War Crimes In the Iraq War
In 2017, two further submissions made to the OTP by ECCHR confirmed that there was a reasonable basis for believing that members of the British Armed Forces committed war crimes in Iraq, including intentional killing, torture, inhuman treatment, violations of personal dignity, and rape and other forms of sexual violence. A 180-page report by the International Criminal Court (ICC) concluded that British forces tortured hundreds of prisoners between 2003 and 2009. At least seven Iraqis were killed in the custody of British military units that invaded and occupied their country. Concerning the war crimes committed by British troops in Iraq, Britain has failed to protect its senior personnel from being held blatantly and aggressively.
The International Criminal Court has ended its long-running investigation into claims that British troops committed war crimes between 2003 and 2008 in Iraq. Over six years after it was concluded, ICC ended a preliminary investigation into torture and war crimes committed by British forces in Iraq. On December 9, 2020, the Office of the Prosecutor (OTP) of the International Criminal Court (ICC) announced its decision to close the preliminary investigation into alleged war crimes committed by British troops in Iraq between 2003 and 2009. The OTP explained its reasons in an unprecedented 184-page report.
The International Criminal Court (LCC) has been unable to hold Saddam Hussein and his associates in the past for hundreds of thousands, perhaps a quarter of a million civilian deaths, torture, rape, looting, and other crimes against humanity and war crimes, but these crimes persist to this day in Iraq. The government has not ruled out an international criminal tribunal for the atrocities and crimes committed by the Iraqi regime over the past quarter-century. Still, it has not yet been ruled out the possibility that war crimes committed by Iraqi citizens during the current conflict may be prosecuted in Iraqi courts or international tribunals. Iraq’s Supreme Criminal Court has jurisdiction to consider crimes of genocide, crimes against humanity, and war crimes committed during the reign of Saddam Hussein (1968-2003), including the 1988 chemical attack on the Kurdish village of Halabja, the 1990 invasion of Kuwait and the 1991 crushing of the Shiite insurgency in southern Iraq.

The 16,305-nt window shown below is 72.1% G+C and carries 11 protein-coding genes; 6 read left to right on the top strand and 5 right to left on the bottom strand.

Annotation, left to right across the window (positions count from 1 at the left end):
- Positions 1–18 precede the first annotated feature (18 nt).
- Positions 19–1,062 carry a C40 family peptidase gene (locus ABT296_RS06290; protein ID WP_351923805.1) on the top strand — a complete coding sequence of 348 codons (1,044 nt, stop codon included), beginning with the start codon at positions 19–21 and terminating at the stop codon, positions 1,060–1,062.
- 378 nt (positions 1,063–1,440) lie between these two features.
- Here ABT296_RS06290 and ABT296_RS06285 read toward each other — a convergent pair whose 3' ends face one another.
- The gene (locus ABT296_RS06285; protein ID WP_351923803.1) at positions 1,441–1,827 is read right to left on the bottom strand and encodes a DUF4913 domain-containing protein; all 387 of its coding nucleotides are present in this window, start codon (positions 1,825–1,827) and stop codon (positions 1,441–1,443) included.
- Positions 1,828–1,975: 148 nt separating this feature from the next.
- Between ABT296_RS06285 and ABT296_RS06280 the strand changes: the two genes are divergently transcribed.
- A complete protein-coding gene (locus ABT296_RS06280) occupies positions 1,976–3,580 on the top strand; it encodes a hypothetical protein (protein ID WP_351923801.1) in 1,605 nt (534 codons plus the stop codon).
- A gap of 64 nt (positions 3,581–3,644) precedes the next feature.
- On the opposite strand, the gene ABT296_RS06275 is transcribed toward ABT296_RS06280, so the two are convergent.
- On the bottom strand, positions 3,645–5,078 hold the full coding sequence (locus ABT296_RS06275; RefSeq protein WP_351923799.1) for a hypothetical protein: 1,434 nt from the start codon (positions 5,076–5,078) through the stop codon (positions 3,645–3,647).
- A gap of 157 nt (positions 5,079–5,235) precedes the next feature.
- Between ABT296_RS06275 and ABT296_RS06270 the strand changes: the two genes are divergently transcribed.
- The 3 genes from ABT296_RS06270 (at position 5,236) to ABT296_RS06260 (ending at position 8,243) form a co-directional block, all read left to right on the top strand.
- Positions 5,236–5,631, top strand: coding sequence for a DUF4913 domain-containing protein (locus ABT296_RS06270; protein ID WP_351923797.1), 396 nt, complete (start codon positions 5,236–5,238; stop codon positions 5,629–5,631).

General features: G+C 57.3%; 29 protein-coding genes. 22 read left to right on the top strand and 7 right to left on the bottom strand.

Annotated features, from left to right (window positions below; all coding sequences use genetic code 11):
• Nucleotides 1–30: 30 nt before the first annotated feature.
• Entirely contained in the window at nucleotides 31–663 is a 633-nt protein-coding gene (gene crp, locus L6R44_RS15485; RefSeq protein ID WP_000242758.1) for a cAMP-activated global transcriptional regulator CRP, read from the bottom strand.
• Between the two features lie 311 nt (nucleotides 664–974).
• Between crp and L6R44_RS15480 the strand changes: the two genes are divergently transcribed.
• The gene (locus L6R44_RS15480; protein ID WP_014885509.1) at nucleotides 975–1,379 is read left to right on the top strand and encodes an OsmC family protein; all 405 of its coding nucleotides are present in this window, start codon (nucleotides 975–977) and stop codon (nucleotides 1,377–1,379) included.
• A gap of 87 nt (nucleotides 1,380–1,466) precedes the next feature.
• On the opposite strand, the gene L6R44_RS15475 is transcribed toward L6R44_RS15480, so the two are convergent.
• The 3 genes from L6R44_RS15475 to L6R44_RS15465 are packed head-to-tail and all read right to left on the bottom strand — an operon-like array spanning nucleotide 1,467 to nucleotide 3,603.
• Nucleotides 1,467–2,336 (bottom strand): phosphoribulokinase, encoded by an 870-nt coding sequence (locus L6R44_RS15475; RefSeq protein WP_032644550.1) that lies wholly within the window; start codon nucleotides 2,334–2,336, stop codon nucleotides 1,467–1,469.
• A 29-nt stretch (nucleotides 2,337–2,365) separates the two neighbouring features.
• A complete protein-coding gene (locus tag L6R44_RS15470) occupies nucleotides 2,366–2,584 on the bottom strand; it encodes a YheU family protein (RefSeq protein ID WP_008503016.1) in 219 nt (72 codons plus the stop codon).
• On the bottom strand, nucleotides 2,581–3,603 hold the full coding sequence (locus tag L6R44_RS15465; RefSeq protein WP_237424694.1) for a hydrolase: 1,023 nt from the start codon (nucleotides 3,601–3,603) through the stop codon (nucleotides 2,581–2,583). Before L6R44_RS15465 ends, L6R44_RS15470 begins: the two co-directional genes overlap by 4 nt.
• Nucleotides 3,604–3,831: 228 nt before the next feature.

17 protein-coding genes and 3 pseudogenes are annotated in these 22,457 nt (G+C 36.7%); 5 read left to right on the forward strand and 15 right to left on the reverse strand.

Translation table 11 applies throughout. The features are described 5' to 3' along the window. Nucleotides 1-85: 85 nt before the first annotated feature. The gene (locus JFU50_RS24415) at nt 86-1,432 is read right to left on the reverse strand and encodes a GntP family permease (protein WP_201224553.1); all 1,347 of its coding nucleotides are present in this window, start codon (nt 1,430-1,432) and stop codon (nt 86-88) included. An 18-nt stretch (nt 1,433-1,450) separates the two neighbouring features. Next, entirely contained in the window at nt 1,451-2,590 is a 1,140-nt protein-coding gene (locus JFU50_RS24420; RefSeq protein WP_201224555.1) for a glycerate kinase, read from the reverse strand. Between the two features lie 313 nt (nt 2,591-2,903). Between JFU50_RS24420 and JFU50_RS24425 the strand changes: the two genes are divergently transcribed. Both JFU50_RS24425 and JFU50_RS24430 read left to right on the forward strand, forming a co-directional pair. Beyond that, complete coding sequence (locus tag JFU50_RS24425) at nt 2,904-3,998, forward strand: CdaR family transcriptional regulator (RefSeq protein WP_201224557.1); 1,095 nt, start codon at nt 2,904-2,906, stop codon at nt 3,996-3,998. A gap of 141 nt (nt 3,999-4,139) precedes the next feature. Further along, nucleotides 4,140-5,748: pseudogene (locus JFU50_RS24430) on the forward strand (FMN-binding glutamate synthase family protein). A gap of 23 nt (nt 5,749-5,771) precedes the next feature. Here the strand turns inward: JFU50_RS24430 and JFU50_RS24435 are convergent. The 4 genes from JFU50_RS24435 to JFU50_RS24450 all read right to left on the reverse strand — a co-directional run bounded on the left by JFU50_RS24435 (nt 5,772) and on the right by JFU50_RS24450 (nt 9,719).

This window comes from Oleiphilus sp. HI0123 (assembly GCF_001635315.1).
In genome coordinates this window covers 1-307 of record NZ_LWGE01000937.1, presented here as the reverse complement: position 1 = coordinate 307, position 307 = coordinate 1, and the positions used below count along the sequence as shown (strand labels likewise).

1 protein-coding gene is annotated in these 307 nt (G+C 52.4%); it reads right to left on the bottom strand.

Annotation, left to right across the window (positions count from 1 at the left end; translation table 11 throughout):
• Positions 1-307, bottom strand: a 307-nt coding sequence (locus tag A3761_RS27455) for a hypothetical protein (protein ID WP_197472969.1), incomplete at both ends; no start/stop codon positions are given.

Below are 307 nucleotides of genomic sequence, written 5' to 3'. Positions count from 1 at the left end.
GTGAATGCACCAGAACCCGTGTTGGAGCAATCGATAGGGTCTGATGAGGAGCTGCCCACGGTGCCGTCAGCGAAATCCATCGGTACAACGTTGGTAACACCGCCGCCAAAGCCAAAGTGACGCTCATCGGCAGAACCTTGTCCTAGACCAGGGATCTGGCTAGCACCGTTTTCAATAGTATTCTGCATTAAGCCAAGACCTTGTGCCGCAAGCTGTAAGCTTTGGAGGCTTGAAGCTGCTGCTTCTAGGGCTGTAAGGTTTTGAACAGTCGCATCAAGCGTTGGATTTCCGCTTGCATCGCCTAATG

When I look at the plans of the US government for recent military actions in Afghanistan and Iraq as well as those they have carried out and continue to carry out, I often come across prima facie evidence that US leaders and their forces committed crimes against peace, war crimes and crimes against humanity in this area as defined in the 1945 International Military Tribunal Charter in Nuremberg. There is a reason why the United States government prosecutes its war crimes in Iraq because they are awful. Many of them are international law that crumbles when the US is prosecuted and convicted for what it does. Saddam Hussein and his closest associates, who may have been committing these crimes for years, have committed them and will continue to commit them until the international community says that there is enough force for change in Iraq. Saddam Hussein must force regime change in that country.
The rape and murder of a 14-year-old Iraqi girl and the murder of three family members are among the most provocative of a series of war crimes that have tarnished the reputation of US forces in Iraq. Security forces executing alleged army deserters are not a war crime, but such acts are illegal under Iraqi law and constitute human rights violations. In addition, documents from trials in which US military officers were accused of crimes against civilians in Iraq and Afghanistan shed light on the war crimes in Iraq, which were secreted from the public.
One of them, Nizar al-Khazraji, the former chief of staff of the Iraqi Armed Forces, was charged in Denmark for his alleged involvement in war crimes committed between 1980 and 1988 by Iraq against Kurdish civilians during the Iran-Iraq war. During the war, there are credible reports that Iraqi troops have killed several thousand Iranian prisoners of war – war crime and grave violation of the 1949 Geneva Convention to which Iraq has acceded. Moreover, the final report of the prosecutor of the international criminal court, prepared by Fatou Bensouda’s office, found a reasonable basis for believing that British troops committed war crimes in 2003 in Iraq and Iraq for the deliberate killing or murder of at least seven Iraqi prisoners.
The International Criminal Court considered possible criminal charges against Tony Blair and the British government concerning the invasion and military occupation of Iraq, but dismissed them because the actual crimes of invasion and occupation of a country that posed no threat to invaders “national security were ignored, the conclusion that the situation did not seem to meet the necessary thresholds of the Statute for deliberate killing or inhumane treatment of civilians, and that the real crime was the aggressive war crime of aggression, for which the Nazis were hanged in Nuremberg A preliminary investigation into alleged war crimes committed in Iraq by British troops never reached the level of a full investigation, but the International Criminal Court prosecutor concluded that the British authorities had to look at the allegations more closely.
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